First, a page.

Preventing Seniors from Becoming Socially Isolated after Strokes

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How to Avoid Social Isolation After a Stroke in Jefferson County, CO

After experiencing strokes, seniors are more susceptible to isolation, both physically and socially, and it’s a proven fact that isolation contributes to early mortality, depression, and illness. There are things family members can do to keep a senior loved one happy, healthy, and social. When your loved one is ready, use these tips to help him or her stay as socially active as possible.

Make Transportation Available

The inability of a senior to get out of the house is a primary cause of isolation. If your loved one is mobile but unable to drive, help him or her learn to use the public transportation system or utilize home care services to ensure he or she has transportation to social gatherings and appointments.

Reinforce Spiritual Values

Seniors who attend religious services live longer on average and benefit from the social opportunities a church family offers. Many churches offer transportation for those who need it as well as active senior groups that meet regularly for meals, shows, and holiday parties.

A home caregiver can help you closely monitor your loved one for signs of depression and social withdrawal while recovering after a stroke. If you’re the primary caregiver for a senior family member and are looking for professional elder care, Home Care Assistance should be your top choice. Our dedicated and compassionate caregivers are committed to helping older adults address their health issues and enjoy a higher quality of life in the golden years.

Find Classes for Seniors

Local community centers, community colleges, and public libraries offer a variety of classes, ranging from painting to dancing. A series of classes, called “sequential learning,” gives older adults something to look forward to and promotes mental and physical health.

Volunteer

Volunteering contributes to both physical and mental health as well as a sense of wellbeing, regardless of age. Encourage your loved one to share his or her unique gifts and perspectives on life with others. For instance, your loved one might enjoy rocking babies in the preemie ward of a hospital, making stuffed animals for children in a shelter, or donating time to the local soup kitchen.

Provide the Necessary Tools

Older adults who don’t have the necessary tools to overcome physical barriers after strokes are often the first to become isolated. Using a smartphone or a tablet is a great way senior stroke survivors can communicate. Seniors simply need to turn on the devices and use the keyboards to type messages using only a single finger. Mobile devices also allow stroke survivors to send text messages to friends and family members. This increased ability to communicate with loved ones gives stroke survivors the support and reassurance they need to prevent isolation. In addition to communication tools, make sure your loved one has whatever else he or she needs to be an active participant in the world, such as physical and speech therapy, hearing aids, a walker, or even a caregiver who can help with all the basics of daily living.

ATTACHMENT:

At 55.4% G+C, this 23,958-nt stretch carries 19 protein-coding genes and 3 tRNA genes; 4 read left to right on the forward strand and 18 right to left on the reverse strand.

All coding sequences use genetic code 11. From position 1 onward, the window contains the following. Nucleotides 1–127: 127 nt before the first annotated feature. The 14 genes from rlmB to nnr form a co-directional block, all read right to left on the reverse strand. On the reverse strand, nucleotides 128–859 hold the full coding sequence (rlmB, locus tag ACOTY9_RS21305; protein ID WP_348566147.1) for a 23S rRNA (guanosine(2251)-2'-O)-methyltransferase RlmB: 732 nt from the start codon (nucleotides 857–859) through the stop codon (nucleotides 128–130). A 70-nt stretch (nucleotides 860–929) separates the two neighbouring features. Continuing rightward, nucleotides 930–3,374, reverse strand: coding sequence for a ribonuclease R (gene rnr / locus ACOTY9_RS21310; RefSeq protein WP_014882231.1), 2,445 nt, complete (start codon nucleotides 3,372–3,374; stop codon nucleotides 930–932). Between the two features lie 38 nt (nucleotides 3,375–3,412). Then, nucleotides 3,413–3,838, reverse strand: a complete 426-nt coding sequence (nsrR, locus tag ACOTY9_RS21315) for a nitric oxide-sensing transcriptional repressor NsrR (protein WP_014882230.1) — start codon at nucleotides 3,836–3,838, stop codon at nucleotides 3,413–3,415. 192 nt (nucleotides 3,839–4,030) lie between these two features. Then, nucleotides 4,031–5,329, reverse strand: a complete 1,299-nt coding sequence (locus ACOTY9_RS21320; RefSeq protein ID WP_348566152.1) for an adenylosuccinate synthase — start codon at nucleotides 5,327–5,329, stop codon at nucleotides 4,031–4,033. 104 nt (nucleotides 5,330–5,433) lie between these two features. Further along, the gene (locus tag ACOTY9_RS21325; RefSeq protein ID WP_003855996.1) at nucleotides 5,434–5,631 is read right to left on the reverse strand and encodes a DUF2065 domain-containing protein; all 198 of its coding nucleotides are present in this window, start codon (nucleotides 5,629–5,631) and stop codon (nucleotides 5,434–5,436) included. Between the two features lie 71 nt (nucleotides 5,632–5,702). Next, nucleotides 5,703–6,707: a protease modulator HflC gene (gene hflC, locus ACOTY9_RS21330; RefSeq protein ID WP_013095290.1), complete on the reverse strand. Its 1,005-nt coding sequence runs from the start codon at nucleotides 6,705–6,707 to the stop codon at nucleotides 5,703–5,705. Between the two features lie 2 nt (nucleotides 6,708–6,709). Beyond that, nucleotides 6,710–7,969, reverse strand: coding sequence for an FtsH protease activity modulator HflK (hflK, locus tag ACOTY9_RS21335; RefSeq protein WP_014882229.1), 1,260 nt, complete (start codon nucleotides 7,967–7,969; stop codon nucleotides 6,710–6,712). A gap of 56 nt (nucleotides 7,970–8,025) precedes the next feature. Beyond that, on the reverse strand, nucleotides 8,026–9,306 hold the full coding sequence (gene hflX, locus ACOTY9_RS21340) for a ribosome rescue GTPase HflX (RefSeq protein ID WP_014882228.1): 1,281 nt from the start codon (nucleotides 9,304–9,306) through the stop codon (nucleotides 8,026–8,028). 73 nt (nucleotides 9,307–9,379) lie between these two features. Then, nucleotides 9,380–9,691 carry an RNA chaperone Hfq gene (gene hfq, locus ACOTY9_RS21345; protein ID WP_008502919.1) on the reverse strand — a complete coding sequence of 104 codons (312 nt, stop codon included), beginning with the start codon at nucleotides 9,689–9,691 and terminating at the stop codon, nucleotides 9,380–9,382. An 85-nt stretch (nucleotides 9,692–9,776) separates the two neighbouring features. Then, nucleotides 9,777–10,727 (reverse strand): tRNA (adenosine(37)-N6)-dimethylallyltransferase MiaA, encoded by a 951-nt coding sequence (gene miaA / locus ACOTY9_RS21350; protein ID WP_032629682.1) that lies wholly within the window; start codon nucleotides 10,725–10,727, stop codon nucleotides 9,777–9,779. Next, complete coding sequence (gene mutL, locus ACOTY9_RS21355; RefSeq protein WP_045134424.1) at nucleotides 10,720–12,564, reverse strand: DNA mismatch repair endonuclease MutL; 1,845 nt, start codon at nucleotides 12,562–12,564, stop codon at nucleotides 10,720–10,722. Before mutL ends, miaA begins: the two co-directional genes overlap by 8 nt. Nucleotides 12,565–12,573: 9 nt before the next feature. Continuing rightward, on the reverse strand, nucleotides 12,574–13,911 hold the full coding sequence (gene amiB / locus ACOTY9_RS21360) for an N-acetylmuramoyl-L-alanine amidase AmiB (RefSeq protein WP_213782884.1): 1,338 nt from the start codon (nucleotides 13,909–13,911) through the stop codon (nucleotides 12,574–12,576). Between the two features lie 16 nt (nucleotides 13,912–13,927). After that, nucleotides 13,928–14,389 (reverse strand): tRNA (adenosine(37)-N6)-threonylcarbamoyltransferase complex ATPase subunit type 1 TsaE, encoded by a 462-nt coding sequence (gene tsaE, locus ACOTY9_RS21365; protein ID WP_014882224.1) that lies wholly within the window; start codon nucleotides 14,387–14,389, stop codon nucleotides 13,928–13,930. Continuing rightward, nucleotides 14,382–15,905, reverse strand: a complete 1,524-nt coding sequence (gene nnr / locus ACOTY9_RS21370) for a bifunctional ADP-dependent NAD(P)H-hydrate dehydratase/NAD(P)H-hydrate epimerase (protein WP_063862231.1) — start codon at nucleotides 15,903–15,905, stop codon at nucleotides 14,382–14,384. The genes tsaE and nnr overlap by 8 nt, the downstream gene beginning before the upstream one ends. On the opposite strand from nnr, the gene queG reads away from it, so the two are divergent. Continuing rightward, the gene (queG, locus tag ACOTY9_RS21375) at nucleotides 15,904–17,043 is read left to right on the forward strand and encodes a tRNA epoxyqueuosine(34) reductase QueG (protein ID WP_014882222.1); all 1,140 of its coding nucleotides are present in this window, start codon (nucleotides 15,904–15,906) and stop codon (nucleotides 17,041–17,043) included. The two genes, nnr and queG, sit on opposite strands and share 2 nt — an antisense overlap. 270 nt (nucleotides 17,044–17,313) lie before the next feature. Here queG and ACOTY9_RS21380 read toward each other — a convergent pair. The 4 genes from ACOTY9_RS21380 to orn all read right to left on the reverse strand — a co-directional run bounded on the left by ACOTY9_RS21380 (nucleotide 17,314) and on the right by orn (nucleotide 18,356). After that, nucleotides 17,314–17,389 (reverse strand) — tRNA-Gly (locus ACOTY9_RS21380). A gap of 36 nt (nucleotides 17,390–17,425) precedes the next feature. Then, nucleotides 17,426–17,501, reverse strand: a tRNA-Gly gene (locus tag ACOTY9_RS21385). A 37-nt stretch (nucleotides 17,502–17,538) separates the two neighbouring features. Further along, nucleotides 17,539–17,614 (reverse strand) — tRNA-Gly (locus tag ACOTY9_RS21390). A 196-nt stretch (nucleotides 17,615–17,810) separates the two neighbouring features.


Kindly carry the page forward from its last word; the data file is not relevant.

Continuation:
Caring for a senior loved one can be challenging for families who don’t have expertise or professional training in home care, but this challenge doesn’t have to be faced alone. Family caregivers can turn to Lakewood Home Care Assistance for the help they need. We provide high-quality live-in and respite care as well as comprehensive Alzheimer’s, dementia, stroke, and Parkinson’s care.

Encourage Physical Activity

There’s great benefit to group exercise programs. It doesn’t matter if the class is low-impact exercise like swimming or walking—loneliness and isolation are greatly reduced when older adults share time together. The local community center is a good source for group activities such as these.

The recovery period following a stroke may at times become physically and emotionally overwhelming for you and your loved one. Recovering from a stroke, managing the symptoms of Alzheimer’s, and a variety of other health-related situations can make it difficult for a senior to continue living at home without someone there to help. Lakewood, CO, live-in care professionals are trained to help seniors who need 24/7 assistance. With the help of a live-in caregiver, your elderly loved one can maintain a higher quality of life while aging in place. If you need professional home care for your loved one, Home Care Assistance is just a phone call away. Reach out to one of our Care Managers today at (303) 987-5992.

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